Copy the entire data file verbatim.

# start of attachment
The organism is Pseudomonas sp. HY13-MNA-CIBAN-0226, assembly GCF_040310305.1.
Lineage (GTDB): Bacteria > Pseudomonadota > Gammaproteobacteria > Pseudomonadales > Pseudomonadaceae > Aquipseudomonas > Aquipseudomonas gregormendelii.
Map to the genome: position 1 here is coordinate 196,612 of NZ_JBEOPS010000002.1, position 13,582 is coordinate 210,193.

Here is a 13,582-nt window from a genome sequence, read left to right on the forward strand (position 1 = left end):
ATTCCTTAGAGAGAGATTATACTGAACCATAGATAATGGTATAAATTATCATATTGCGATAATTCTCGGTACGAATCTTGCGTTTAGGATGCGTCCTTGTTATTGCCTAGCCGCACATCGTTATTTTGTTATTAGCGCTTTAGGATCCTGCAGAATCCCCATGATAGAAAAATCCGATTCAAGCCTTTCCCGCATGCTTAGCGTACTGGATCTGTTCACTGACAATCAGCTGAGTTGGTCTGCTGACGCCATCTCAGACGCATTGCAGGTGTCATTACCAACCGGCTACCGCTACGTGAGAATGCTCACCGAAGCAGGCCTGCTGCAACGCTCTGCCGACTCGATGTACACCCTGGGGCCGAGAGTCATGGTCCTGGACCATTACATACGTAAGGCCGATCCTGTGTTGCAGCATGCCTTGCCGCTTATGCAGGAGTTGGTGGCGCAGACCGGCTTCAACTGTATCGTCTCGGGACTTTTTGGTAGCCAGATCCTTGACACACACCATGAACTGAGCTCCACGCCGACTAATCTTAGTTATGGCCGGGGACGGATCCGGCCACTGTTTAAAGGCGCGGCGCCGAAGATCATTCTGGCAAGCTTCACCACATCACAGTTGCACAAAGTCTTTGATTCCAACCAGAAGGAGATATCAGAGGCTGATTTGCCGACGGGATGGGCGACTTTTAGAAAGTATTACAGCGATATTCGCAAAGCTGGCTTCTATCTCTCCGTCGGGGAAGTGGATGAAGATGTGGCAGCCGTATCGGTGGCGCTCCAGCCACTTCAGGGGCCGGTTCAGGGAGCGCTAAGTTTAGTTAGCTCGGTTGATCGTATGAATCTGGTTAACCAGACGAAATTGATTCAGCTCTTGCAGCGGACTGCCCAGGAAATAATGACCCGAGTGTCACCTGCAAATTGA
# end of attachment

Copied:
The organism is Pseudomonas sp. HY13-MNA-CIBAN-0226, assembly GCF_040310305.1.
Lineage (GTDB): Bacteria > Pseudomonadota > Gammaproteobacteria > Pseudomonadales > Pseudomonadaceae > Aquipseudomonas > Aquipseudomonas gregormendelii.
Map to the genome: position 1 here is coordinate 196,612 of NZ_JBEOPS010000002.1, position 13,582 is coordinate 210,193.

Here is a 13,582-nt window from a genome sequence, read left to right on the forward strand (position 1 = left end):
ATTCCTTAGAGAGAGATTATACTGAACCATAGATAATGGTATAAATTATCATATTGCGATAATTCTCGGTACGAATCTTGCGTTTAGGATGCGTCCTTGTTATTGCCTAGCCGCACATCGTTATTTTGTTATTAGCGCTTTAGGATCCTGCAGAATCCCCATGATAGAAAAATCCGATTCAAGCCTTTCCCGCATGCTTAGCGTACTGGATCTGTTCACTGACAATCAGCTGAGTTGGTCTGCTGACGCCATCTCAGACGCATTGCAGGTGTCATTACCAACCGGCTACCGCTACGTGAGAATGCTCACCGAAGCAGGCCTGCTGCAACGCTCTGCCGACTCGATGTACACCCTGGGGCCGAGAGTCATGGTCCTGGACCATTACATACGTAAGGCCGATCCTGTGTTGCAGCATGCCTTGCCGCTTATGCAGGAGTTGGTGGCGCAGACCGGCTTCAACTGTATCGTCTCGGGACTTTTTGGTAGCCAGATCCTTGACACACACCATGAACTGAGCTCCACGCCGACTAATCTTAGTTATGGCCGGGGACGGATCCGGCCACTGTTTAAAGGCGCGGCGCCGAAGATCATTCTGGCAAGCTTCACCACATCACAGTTGCACAAAGTCTTTGATTCCAACCAGAAGGAGATATCAGAGGCTGATTTGCCGACGGGATGGGCGACTTTTAGAAAGTATTACAGCGATATTCGCAAAGCTGGCTTCTATCTCTCCGTCGGGGAAGTGGATGAAGATGTGGCAGCCGTATCGGTGGCGCTCCAGCCACTTCAGGGGCCGGTTCAGGGAGCGCTAAGTTTAGTTAGCTCGGTTGATCGTATGAATCTGGTTAACCAGACGAAATTGATTCAGCTCTTGCAGCGGACTGCCCAGGAAATAATGACCCGAGTGTCACCTGCAAATTGA